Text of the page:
We recently experienced an amusing and interesting tea-tasting episode at our good friend’s teapot showroom. Four of us hunched together over an improvised tea set while surrounded by hundreds of unusual and different teapots. We were testing a pu-erh tea of ours (Pu-erh Tuocha “Camel Breath”) and telling Wei how much we liked it, when he produced an exotic and expensive pu-erh tea of his own for us to try. He said it was very costly — at least $1,000/lb. wholesale when one can find it — and wanted us to taste it before telling us anything more about it.
Wei produced a gray crackle-glaze container, uncorked it and spilled onto a sheet of paper the finest tea we had ever seen. It was a very unusual-looking tea, with extremely tiny leaves; each black leaf was no larger than the size of the period at the end of this sentence. Wei brought spring water to a full, rolling boil, chose two favorite teapots and a fine-mesh screen strainer, and set to making his tea. He carefully measured a generous amount of tea into one of the pots, followed by boiling water, and after a couple of minutes, strained a dark, coffee-colored liquor into the second teapot. He divided the liquid among us into small porcelain teacups, encouraging us to help ourselves. This we gladly did; it was a delightful, complex and earthy brew.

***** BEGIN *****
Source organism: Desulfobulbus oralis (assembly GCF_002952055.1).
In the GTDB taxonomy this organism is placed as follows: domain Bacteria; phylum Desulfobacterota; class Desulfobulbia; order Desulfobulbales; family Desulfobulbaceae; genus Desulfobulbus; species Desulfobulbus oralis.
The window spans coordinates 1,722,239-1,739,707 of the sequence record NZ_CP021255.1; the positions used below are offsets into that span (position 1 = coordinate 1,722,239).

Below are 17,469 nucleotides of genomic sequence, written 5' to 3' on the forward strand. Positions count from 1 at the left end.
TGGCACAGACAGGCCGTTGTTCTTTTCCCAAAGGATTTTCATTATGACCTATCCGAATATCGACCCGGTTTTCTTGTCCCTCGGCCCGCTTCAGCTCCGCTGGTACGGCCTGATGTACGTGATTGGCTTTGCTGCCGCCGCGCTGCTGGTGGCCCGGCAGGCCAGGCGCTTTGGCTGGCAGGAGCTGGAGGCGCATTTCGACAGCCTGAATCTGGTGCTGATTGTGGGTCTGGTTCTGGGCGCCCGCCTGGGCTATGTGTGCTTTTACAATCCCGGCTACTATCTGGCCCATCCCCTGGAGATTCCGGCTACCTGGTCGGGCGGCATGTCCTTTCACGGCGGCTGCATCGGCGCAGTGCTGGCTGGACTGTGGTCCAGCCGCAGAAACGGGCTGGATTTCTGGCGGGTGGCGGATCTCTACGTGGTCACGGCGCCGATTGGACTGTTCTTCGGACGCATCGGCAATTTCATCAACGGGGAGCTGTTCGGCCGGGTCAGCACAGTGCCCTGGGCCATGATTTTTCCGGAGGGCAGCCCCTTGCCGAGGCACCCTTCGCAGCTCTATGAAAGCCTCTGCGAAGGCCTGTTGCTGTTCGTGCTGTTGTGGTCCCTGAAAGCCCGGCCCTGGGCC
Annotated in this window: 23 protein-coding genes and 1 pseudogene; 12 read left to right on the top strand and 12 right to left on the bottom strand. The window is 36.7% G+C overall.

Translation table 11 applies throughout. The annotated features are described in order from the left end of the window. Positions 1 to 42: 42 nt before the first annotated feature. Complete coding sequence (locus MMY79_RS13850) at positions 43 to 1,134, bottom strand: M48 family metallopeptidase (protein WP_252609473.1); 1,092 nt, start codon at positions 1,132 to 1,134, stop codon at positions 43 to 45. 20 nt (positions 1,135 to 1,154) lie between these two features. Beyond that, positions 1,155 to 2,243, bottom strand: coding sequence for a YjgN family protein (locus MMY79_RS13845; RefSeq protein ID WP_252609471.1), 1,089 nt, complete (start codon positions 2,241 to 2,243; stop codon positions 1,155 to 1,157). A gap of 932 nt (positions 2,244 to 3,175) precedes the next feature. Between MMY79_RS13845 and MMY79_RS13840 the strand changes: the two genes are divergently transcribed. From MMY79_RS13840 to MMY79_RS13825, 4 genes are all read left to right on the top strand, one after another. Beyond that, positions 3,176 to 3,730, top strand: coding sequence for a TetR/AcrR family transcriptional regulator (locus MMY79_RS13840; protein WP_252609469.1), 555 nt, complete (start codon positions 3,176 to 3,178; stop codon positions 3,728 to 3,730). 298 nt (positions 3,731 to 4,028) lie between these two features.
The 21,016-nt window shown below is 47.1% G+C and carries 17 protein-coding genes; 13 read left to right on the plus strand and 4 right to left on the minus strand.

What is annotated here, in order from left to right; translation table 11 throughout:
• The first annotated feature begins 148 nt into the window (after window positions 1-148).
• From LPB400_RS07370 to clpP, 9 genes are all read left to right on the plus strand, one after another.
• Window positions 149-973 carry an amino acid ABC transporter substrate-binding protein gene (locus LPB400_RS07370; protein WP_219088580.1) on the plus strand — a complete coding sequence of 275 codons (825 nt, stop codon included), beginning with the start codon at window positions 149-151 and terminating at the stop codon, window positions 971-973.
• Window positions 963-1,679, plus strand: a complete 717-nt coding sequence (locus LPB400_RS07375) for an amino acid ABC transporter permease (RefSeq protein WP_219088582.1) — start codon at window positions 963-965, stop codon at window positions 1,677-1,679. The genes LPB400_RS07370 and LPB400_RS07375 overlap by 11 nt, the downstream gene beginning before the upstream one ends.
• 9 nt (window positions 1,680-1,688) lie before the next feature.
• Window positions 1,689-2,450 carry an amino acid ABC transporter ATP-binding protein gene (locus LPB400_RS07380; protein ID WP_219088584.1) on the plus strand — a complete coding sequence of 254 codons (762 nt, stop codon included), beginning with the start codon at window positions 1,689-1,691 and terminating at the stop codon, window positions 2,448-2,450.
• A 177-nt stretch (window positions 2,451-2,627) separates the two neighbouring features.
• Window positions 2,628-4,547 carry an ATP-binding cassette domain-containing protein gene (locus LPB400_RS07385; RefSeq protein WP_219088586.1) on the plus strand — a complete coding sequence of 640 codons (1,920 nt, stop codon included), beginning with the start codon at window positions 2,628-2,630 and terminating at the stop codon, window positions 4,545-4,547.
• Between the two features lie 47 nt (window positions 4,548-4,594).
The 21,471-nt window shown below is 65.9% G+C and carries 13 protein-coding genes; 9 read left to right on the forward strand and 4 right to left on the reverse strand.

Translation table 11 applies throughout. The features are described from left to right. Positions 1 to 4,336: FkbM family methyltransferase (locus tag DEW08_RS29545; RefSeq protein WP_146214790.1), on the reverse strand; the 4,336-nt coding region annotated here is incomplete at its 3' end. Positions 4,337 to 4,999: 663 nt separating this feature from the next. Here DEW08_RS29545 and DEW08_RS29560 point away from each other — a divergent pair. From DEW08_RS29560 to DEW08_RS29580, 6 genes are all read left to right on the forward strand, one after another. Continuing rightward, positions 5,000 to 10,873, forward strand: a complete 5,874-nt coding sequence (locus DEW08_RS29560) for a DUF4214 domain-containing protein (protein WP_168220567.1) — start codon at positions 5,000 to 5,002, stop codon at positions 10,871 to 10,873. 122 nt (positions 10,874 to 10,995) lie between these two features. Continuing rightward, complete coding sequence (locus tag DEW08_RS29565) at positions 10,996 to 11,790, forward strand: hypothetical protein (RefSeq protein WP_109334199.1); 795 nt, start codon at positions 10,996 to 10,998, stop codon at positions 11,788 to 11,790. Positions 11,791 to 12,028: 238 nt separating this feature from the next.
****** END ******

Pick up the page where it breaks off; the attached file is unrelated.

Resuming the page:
Wei then told us that this particular tea is made from the droppings of a pu-erh tea-eating insect. Each of those little “leaves” was pu-erh insect excrement — or “Poo-poo Pu-erh,” as he called it! He said the tea was purported to remove wrinkles, so he bought a couple of small bags to guarantee future availability.
When our other friends hear of this tea-tasting, all invariably are curious as to the tea’s taste. All we can say is that it was most excellent, thickly mellow and elemental — very smooth — just the treat for a jaded connoisseur’s discriminating palate!